Building the Website
It was now about observing fully. Whilst observing I had to come up with what structure I wanted to present this project in in order to discover how I wanted an audience to receive it. I decided to look at multiple different celebrity news magazines and websites. I had always wanted this project to take form in a website so the magazines were then dismissed. I narrowed it down to three main websites that I wanted to draw inspiration from: The Hollywood Reporter, EOnline and Vogue. The first and the last of these sites became the main inspiration as they were minimalistic and I wanted to use that for ease of navigation. But I pulled inspiration from EOnline nonetheless. I discovered that red, black are colours used consistently throughout entertainment news websites and this was confirmed by looking up clevver news too. I found that the fonts and themes used in The Hollywood Reporter are the main inspiration points that I would like to draw from. I decided to do this because I wanted my website to have the look and feel of a celebrity news site. This was decided because it would amplify the topic in which is being discussed: the celebrity.
I originally only intended on having three articles, titled after the three A’s of Affect but after a meeting with my supervisor, we thought it would be pertinent to put these topics separate from the articles. So I have the three articles for my superfan’s on the front page on the left hand side, occupying a third of the space and the other two thirds are dedicated to the video and a brief description of the website. In the top navigation bar we have my logo: The Celebrity and The Superfan modeled after the very logo that The Hollywood Reporter uses. I have seven tabs that each take you to different pages, showing different elements of the website. I have the Home page which I have described above and the next three tabs are titled: Activities, Aesthetics and Attitudes. Under each of these tabs, you get a small description of each of the phenomena. I then have the Blog.which has all of the stories filed there too, if you do not catch them on the home page first, but hopefully once the site picks up, you will find stories from multiple superfan’s filtering through and showing up on their. I was talking to my other supervisor about the site, Priscilla Boshoff, and she suggested making it interactive, where other superfan’s can share their stories. I thought this would be incredibly fascinating, to see whether people conform to the notions I established in this project or whether they deviate. Whether or not I could find more information from the experience of other superfan’s. This is still heavily in the works and will rely on audience engagement which is not guaranteed but it will still be a fun option.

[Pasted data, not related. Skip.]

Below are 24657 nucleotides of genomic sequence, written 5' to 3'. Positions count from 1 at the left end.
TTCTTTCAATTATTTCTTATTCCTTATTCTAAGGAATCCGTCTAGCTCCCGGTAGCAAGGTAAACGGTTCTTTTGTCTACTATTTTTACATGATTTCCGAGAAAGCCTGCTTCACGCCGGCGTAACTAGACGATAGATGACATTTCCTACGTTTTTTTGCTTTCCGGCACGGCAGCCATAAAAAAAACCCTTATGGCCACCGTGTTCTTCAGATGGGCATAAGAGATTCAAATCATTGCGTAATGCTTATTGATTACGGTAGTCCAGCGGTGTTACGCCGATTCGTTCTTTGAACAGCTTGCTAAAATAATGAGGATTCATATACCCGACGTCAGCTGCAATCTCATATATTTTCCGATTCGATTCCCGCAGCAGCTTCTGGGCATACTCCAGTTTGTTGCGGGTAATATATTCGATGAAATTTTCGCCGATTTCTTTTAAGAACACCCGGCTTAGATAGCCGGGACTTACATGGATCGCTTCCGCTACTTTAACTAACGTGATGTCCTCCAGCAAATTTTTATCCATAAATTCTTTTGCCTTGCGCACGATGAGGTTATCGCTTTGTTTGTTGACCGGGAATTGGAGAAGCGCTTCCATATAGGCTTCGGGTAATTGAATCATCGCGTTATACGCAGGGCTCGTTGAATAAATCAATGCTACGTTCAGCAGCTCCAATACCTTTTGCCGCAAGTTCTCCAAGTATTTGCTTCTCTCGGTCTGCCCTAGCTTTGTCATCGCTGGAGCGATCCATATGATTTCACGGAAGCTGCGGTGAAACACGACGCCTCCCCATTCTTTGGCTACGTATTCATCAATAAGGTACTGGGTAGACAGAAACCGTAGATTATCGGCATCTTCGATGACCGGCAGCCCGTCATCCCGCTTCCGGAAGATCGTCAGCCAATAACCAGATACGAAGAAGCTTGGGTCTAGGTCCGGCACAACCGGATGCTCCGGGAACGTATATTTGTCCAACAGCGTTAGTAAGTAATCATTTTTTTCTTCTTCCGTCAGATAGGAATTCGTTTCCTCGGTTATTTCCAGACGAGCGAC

The last two tabs are dedicated to the academic portion of this project: Report and The Superfan Phenomenon. The Report is dedicated to what you are seeing now. The process and production of this project so that audience members, if they are interested at all, can see how I went about this project and came to the conclusions that I did. It is the official Practical Report for this Masters Project, available for the public to see. I believe that because this is such a unique project, many people would be interested to see how hypothesis were made and how conclusions were drawn. Then The Superfan Phenomenon is a culmination of how I applied academic articles and journals to the project. As I stipulated beforehand, it was quite difficult to define the superfan using academic articles, so most of the information that I pulled, was on fandom in general as there is an abundance of information on this topic. I then adapted the research that I had, together with pop culture references found on entertainment news websites and tried finding the best way to explain to my audience what a superfan is. Incorporating the academic portion into a more sensational journalistic piece was suggested to me by my supervisor, in order to make it something different from the standard website that any person could produce. It brings an element of clarity and gives backing to the discoveries made. I redesigned the website multiple times, hoping to make ease of navigation as well as visual appeal stronger to audience members.
I decided to outsource with the purchasing and development of my website because even though I did web design as a specialisation, it was for a very brief period and I wanted someone who knew more about the topic. With this being said, he helped me with the basic layouts and the rest was up to me. He also helped me with errors that I would run into but other than establishing the website and building the necessary foundation, I have put in a lot of effort towards the design of the site. We did not first opt for the route mentioned above and this proved to be extremely tiresome. Our domain name did not register so the first developed site crashed and we could no longer access our original name. The site was initially thecelebrityandthesuperfan.co.za, the title of the project but now it varies slightly and has become thecelebrityandsuperfan.co.za. Because of this, the rebuilding of the site has taken an incredibly long time.